DEEP SNOW AT SNOWBIRD

by Paul Maraschiello

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Snowbird is one of the toughest ski areas I have ever visited. I've never seen so many double black diamond runs in my life! They don't even have one green run from the top of the mountain and many of the blue runs would be black diamonds at any other ski area. Snowbird is a real skier's ( and snowboarder's) mountain. There were very few trails that my assistant was comfortable skiing. All of a sudden she was skiing really tough trails that were beyond her comfort zone. Luckily, because of all the mileage she had gotten on trips for the Ski Bum News and the many hours of free ski seasons I had given her, she was able to survive.



I expected Snowbird to have a lot of deep powder that day but it had been skied off and packed down in many places. I was demoing a pair of fatboys made by Head and did not care for them. Because we were not skiing a lot of really deep powder that day, I found these skis were not as good as the Volkl G4's I had been skiing previously. They were just OK on the groomed snow and were too short for me. I usually ski a 185 or 190 ski and these were 173s.



We rode up the Aerial Tram to the top of Hidden Peak and warmed up on Chip's Run. We picked up Rothman Way and skied to the Gadzoom Detachable Quad. We skied over to the Little Cloud lift and took that to the top. We took a look at Mineral Basin but it looked a little too intimidating, so we decided to take Road To Provi and skied down Mark Malu Fork. We rode the same chair back to the top and came down through the soft bumps on Regulator Johnson and then took another run down the groomed part of that slope.



We explored trails like Bassackwards, Election and Lunch Run. We skied over to Harper's Ferry and enjoyed that short steep trail. We even took a run down Harper's Ferry East and played in the bumps. We had a nice lunch at the base lodge and then went back up the Wilbere Lift and skied over to the Mid-Gad Lift, skiing those trails that were in good shape and within my assistant's comfort zone. We went back to the Little Cloud Lift and took a few more runs down the trails it services.

The base lodge at Snowbird is a rambling group of buildings built into the side of the mountain that contains a number of shops and restaurants, along with the administrative offices. I wish I had more time to spend looking around that complex, it looked interesting.

At the end of the day we were tired and drove down the mountain to our accommodations in the valley. We crashed early and got an early start the next day.



When we arrived, we parked in the preferred parking lot, right at the base lodge. The parking attendant parked the car and it was worth the $10 to be so close to the base lodge. We picked up our skis (they have a free ski check) and were back on the slopes in short order. When we got off the list, were thought about skiing Mineral Basin but decided to ski some of the trails that we had skied the day before. We spent the morning skiing the trails off the Little Cloud Lift and those serviced by the Mid-Gad Quad. At lunch we met some of the locals and had a delightful time in the Mid-gad Lodge. We tried a couple of bottles of Polygamy Ale (their motto is "You can't just drink one") and liked the brew.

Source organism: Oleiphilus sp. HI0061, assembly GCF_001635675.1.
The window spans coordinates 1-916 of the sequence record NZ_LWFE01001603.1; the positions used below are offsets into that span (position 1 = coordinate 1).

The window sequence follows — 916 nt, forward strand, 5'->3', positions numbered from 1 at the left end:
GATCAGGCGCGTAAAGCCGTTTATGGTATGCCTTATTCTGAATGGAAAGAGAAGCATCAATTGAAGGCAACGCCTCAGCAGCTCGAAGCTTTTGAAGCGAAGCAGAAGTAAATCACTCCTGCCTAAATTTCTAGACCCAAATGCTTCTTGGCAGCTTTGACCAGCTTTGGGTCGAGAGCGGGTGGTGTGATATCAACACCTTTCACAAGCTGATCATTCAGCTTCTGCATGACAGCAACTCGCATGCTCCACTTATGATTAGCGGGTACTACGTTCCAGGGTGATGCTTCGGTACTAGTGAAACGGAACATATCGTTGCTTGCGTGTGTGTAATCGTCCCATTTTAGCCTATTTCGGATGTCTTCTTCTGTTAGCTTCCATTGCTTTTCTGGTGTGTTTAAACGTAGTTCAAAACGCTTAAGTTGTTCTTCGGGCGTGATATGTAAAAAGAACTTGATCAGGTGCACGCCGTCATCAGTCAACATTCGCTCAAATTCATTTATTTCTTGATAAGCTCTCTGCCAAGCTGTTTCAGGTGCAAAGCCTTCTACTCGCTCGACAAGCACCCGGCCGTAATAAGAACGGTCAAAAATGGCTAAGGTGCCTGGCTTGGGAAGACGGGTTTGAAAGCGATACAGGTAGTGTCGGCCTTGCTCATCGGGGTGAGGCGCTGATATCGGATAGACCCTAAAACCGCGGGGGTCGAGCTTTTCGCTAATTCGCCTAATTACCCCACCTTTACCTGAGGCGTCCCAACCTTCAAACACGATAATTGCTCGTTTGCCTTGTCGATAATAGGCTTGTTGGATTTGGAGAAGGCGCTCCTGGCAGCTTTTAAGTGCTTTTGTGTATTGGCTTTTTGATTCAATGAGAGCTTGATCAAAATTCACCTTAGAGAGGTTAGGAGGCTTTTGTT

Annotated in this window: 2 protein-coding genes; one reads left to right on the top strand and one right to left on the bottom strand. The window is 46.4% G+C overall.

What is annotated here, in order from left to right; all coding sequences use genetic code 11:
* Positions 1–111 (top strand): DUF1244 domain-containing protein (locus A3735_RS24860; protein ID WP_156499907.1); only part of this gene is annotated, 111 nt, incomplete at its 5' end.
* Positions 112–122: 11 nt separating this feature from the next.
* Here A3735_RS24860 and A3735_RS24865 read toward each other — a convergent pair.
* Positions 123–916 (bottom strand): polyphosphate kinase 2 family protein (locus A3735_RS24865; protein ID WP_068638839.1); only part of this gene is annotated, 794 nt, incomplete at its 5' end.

After lunch, we again found ourselves looking at Mineral Basin and decided that it didn't look that tough. I went down Lone Star and took Bench Traverse to Silver Dipper and my assistant took a green run to the bottom of the Mineral Basin chair. I gave her a run-down on the trail I had skied as we rode up the chair. She decided to try the trail I had skied, so we both came down that trail. The slopes were steep but the bumps were small and even the lower-level intermediate I was skiing with was able to handle them. We then skied Blue By You and then went over to the Baldy Express and skied the easier trails off that chair.

It was getting late, so we packed it in and headed back to our condo.

My feeling about Snowbird is that it is not really a good ski area for beginners and lower-level intermediates but is a kick-ass ski area for experts. They allow snowboarders and most of the terrain is incredible steep. There are some easy trails but most of the mountain is expert terrain. We never made it to the "beginner" area serviced by the Baby Thunder Lift, so I can't really comment on the three or four green trails that this lift services at the bottom of the mountain. For the most part, this is a mountain for advanced intermediates, experts and ski gods. It's a big mountain and has a lot of really difficult slopes. This is a fun mountain and is more fun the better skier you are.

There are 2,500 skiable acres, 10 chair lifts and an aerial tram. They boast 85 trails and most of them are tough. There is a 2,900 ft. vertical with green trails off seven of the lifts. The average snowfall is 500" and the ski season is usually 200 days long. The longest run is Chips Run (2.5 miles).



If you think you're hot, try your skill at Snowbird. You might pick up some humility. I know that my assistant's ego took a little beating at this world-class mountain. I felt pretty good when I think about the steeps that I skied at Snowbird.

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